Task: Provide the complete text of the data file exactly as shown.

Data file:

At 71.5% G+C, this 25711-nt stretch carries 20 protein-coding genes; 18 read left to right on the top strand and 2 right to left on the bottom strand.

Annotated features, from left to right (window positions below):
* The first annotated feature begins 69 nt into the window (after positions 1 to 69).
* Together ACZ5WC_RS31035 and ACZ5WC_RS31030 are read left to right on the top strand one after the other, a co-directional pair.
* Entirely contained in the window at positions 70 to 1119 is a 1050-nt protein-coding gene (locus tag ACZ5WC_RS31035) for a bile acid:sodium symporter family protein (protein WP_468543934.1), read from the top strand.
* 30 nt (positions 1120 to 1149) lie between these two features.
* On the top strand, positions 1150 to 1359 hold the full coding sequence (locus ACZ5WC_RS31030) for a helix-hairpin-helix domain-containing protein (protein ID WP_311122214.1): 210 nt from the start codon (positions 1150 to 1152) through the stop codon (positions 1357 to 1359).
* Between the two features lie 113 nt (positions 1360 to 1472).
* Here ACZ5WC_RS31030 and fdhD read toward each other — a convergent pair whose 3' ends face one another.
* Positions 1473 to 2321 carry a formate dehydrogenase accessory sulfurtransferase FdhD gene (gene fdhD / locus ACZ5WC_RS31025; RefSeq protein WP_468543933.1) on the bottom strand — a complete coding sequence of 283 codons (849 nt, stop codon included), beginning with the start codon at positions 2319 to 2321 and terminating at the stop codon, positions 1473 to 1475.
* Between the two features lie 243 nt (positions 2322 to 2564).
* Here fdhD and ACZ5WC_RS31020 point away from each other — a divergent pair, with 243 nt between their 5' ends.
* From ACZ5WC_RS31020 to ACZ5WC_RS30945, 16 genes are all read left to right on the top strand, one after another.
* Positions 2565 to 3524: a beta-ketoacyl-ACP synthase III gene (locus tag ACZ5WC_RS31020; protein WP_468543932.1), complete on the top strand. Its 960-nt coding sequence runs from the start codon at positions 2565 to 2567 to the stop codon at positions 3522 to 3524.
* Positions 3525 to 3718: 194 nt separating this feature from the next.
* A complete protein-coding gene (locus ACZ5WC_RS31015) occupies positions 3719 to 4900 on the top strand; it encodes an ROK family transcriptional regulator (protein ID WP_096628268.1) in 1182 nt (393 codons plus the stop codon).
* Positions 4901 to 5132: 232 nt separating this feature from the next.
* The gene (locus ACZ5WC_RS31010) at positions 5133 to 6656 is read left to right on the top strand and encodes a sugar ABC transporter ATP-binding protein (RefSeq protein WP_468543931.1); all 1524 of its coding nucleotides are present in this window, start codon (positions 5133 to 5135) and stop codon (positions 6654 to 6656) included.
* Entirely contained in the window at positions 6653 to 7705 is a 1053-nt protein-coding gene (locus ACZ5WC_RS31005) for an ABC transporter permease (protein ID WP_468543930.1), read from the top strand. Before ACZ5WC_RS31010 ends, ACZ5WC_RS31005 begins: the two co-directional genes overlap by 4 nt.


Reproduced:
At 71.5% G+C, this 25711-nt stretch carries 20 protein-coding genes; 18 read left to right on the top strand and 2 right to left on the bottom strand.

Annotated features, from left to right (window positions below):
* The first annotated feature begins 69 nt into the window (after positions 1 to 69).
* Together ACZ5WC_RS31035 and ACZ5WC_RS31030 are read left to right on the top strand one after the other, a co-directional pair.
* Entirely contained in the window at positions 70 to 1119 is a 1050-nt protein-coding gene (locus tag ACZ5WC_RS31035) for a bile acid:sodium symporter family protein (protein WP_468543934.1), read from the top strand.
* 30 nt (positions 1120 to 1149) lie between these two features.
* On the top strand, positions 1150 to 1359 hold the full coding sequence (locus ACZ5WC_RS31030) for a helix-hairpin-helix domain-containing protein (protein ID WP_311122214.1): 210 nt from the start codon (positions 1150 to 1152) through the stop codon (positions 1357 to 1359).
* Between the two features lie 113 nt (positions 1360 to 1472).
* Here ACZ5WC_RS31030 and fdhD read toward each other — a convergent pair whose 3' ends face one another.
* Positions 1473 to 2321 carry a formate dehydrogenase accessory sulfurtransferase FdhD gene (gene fdhD / locus ACZ5WC_RS31025; RefSeq protein WP_468543933.1) on the bottom strand — a complete coding sequence of 283 codons (849 nt, stop codon included), beginning with the start codon at positions 2319 to 2321 and terminating at the stop codon, positions 1473 to 1475.
* Between the two features lie 243 nt (positions 2322 to 2564).
* Here fdhD and ACZ5WC_RS31020 point away from each other — a divergent pair, with 243 nt between their 5' ends.
* From ACZ5WC_RS31020 to ACZ5WC_RS30945, 16 genes are all read left to right on the top strand, one after another.
* Positions 2565 to 3524: a beta-ketoacyl-ACP synthase III gene (locus tag ACZ5WC_RS31020; protein WP_468543932.1), complete on the top strand. Its 960-nt coding sequence runs from the start codon at positions 2565 to 2567 to the stop codon at positions 3522 to 3524.
* Positions 3525 to 3718: 194 nt separating this feature from the next.
* A complete protein-coding gene (locus ACZ5WC_RS31015) occupies positions 3719 to 4900 on the top strand; it encodes an ROK family transcriptional regulator (protein ID WP_096628268.1) in 1182 nt (393 codons plus the stop codon).
* Positions 4901 to 5132: 232 nt separating this feature from the next.
* The gene (locus ACZ5WC_RS31010) at positions 5133 to 6656 is read left to right on the top strand and encodes a sugar ABC transporter ATP-binding protein (RefSeq protein WP_468543931.1); all 1524 of its coding nucleotides are present in this window, start codon (positions 5133 to 5135) and stop codon (positions 6654 to 6656) included.
* Entirely contained in the window at positions 6653 to 7705 is a 1053-nt protein-coding gene (locus ACZ5WC_RS31005) for an ABC transporter permease (protein ID WP_468543930.1), read from the top strand. Before ACZ5WC_RS31010 ends, ACZ5WC_RS31005 begins: the two co-directional genes overlap by 4 nt.